The lawsuit claims the photographer was an extremely aggressive driver and put several lives in danger.
Bieber, driving his $100,000-plus chrome-plated Fisker Karma, was pulled over for speeding in Studio City last Friday. L.A. City Councilman Dennis Zine called police after spotting Bieber, with a gaggle of paparazzi hot on his tail, "going close to 100 mph" and weaving through traffic on the 101 Freeway near Coldwater Canyon around 10:30 a.m.
"When it passed me, it had to be going close to 100 mph. Every time when there was a little space, it would make a lane change, then there were all these cars following," said Zine. "I was anticipating that someone would ultimately crash because they couldn't continue. They were driving on the right shoulder, passing cars on the right shoulder. It was chaos."
California Highway Patrol officers pulled Bieber off the freeway at Vineland and cited him for driving over 65 miles per hour.
The CHP says moments after the incident, Bieber called 911 to say that he was once again being followed by the paparazzi. Because of that complaint, investigators are now considering charges against the photographers involved.
This isn't the first paparazzi problem for the 18-year-old pop sensation. On May 27, he got into a physical altercation with a photographer at The Commons in Calabasas. L.A. prosecutors told ABC News they are still deciding whether to file charges against Bieber in the May incident.
"When you're a big star, paparazzi are a nightmare. They're a pain in your butt," said Howard Bragman, an entertainment consultant for ABC News.
He says media harassment is still a big problem, even though California passed an anti-paparazzi law nearly two years ago. Photographers found breaking traffic laws or interfering with the operation of a celebrity's car can now be fined up to $5,000 or sentenced to a year in jail.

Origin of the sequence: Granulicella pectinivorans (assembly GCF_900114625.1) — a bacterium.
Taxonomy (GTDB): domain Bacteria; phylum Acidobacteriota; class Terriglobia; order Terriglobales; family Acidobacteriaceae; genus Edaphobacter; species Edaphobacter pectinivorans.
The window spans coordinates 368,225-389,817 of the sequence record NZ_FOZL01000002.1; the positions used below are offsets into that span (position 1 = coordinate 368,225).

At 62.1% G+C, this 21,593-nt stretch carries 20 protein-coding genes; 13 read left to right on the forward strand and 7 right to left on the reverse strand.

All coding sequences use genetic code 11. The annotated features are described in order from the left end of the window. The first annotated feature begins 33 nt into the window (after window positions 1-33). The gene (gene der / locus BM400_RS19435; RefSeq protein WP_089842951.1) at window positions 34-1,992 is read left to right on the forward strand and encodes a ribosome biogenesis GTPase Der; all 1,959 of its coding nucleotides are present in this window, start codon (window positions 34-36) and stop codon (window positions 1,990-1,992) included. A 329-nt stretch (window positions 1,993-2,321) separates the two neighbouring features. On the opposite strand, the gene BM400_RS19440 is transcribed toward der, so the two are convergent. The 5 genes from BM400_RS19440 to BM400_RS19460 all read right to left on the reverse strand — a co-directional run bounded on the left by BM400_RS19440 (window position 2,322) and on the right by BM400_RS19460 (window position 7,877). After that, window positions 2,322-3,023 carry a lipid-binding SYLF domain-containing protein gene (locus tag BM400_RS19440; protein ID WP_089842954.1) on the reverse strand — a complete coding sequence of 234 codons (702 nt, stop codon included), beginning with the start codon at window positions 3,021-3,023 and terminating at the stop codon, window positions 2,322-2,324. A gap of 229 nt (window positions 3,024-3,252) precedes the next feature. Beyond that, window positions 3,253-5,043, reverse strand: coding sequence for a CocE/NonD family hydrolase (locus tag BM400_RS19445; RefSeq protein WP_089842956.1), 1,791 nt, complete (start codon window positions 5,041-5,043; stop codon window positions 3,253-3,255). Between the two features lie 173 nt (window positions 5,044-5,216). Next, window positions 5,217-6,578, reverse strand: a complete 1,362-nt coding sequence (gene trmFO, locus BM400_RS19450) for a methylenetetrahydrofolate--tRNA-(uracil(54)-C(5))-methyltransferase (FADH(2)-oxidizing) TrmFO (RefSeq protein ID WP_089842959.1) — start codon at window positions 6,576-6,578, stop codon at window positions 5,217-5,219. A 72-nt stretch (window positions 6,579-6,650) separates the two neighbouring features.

But Bragman says celebrities will always attract media attention if they're doing something that will make the paparazzi money.
"By engaging them and getting in a chase, number one - he's putting himself at risk, number two - he's putting other people at risk, and number three - it's only stirring the paparazzi on because they're going to follow him because he may get into a crash," said Bragman, adding that the pop sensation will just have to get used to being followed by people with cameras.
"Justin Bieber swinging or yelling, these are worth a lot of money. Justin Bieber being a cool, mellow guy - not quite as much money," Bragman continued. "So he's got to start to work more for himself and understand what his actions are doing to inspire the paparazzi."
Bieber has also been pulled over several times for traffic infractions, including speeding and making an illegal U-turn from the middle lane.